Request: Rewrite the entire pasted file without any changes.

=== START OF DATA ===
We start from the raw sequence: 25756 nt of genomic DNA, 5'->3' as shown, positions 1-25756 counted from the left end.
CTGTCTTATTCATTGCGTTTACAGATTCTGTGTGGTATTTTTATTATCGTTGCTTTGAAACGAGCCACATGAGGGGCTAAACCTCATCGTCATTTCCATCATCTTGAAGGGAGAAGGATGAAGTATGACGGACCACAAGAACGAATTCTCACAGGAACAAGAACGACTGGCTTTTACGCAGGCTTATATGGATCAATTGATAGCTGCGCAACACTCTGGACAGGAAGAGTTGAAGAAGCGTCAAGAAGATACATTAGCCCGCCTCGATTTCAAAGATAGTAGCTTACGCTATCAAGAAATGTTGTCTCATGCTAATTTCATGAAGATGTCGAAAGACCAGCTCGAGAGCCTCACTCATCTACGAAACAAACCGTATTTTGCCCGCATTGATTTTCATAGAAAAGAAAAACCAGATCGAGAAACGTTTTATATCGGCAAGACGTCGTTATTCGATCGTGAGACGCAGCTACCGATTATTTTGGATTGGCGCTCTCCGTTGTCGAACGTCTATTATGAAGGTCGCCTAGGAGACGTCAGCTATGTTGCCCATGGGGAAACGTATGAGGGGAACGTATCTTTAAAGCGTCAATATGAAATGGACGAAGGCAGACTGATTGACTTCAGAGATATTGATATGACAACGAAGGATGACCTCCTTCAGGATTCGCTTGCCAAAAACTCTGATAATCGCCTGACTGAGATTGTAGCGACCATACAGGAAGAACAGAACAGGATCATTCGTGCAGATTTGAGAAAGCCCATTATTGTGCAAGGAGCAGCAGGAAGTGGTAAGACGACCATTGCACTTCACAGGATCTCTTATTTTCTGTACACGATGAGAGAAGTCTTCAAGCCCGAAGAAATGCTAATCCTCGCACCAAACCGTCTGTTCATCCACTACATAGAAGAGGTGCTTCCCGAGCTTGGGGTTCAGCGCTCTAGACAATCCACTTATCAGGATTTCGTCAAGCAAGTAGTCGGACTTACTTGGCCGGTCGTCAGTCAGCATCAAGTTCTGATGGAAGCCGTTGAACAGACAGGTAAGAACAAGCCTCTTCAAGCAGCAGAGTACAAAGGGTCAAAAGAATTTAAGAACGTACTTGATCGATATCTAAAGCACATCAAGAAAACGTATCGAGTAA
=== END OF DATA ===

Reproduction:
We start from the raw sequence: 25756 nt of genomic DNA, 5'->3' as shown, positions 1-25756 counted from the left end.
CTGTCTTATTCATTGCGTTTACAGATTCTGTGTGGTATTTTTATTATCGTTGCTTTGAAACGAGCCACATGAGGGGCTAAACCTCATCGTCATTTCCATCATCTTGAAGGGAGAAGGATGAAGTATGACGGACCACAAGAACGAATTCTCACAGGAACAAGAACGACTGGCTTTTACGCAGGCTTATATGGATCAATTGATAGCTGCGCAACACTCTGGACAGGAAGAGTTGAAGAAGCGTCAAGAAGATACATTAGCCCGCCTCGATTTCAAAGATAGTAGCTTACGCTATCAAGAAATGTTGTCTCATGCTAATTTCATGAAGATGTCGAAAGACCAGCTCGAGAGCCTCACTCATCTACGAAACAAACCGTATTTTGCCCGCATTGATTTTCATAGAAAAGAAAAACCAGATCGAGAAACGTTTTATATCGGCAAGACGTCGTTATTCGATCGTGAGACGCAGCTACCGATTATTTTGGATTGGCGCTCTCCGTTGTCGAACGTCTATTATGAAGGTCGCCTAGGAGACGTCAGCTATGTTGCCCATGGGGAAACGTATGAGGGGAACGTATCTTTAAAGCGTCAATATGAAATGGACGAAGGCAGACTGATTGACTTCAGAGATATTGATATGACAACGAAGGATGACCTCCTTCAGGATTCGCTTGCCAAAAACTCTGATAATCGCCTGACTGAGATTGTAGCGACCATACAGGAAGAACAGAACAGGATCATTCGTGCAGATTTGAGAAAGCCCATTATTGTGCAAGGAGCAGCAGGAAGTGGTAAGACGACCATTGCACTTCACAGGATCTCTTATTTTCTGTACACGATGAGAGAAGTCTTCAAGCCCGAAGAAATGCTAATCCTCGCACCAAACCGTCTGTTCATCCACTACATAGAAGAGGTGCTTCCCGAGCTTGGGGTTCAGCGCTCTAGACAATCCACTTATCAGGATTTCGTCAAGCAAGTAGTCGGACTTACTTGGCCGGTCGTCAGTCAGCATCAAGTTCTGATGGAAGCCGTTGAACAGACAGGTAAGAACAAGCCTCTTCAAGCAGCAGAGTACAAAGGGTCAAAAGAATTTAAGAACGTACTTGATCGATATCTAAAGCACATCAAGAAAACGTATCGAGTAA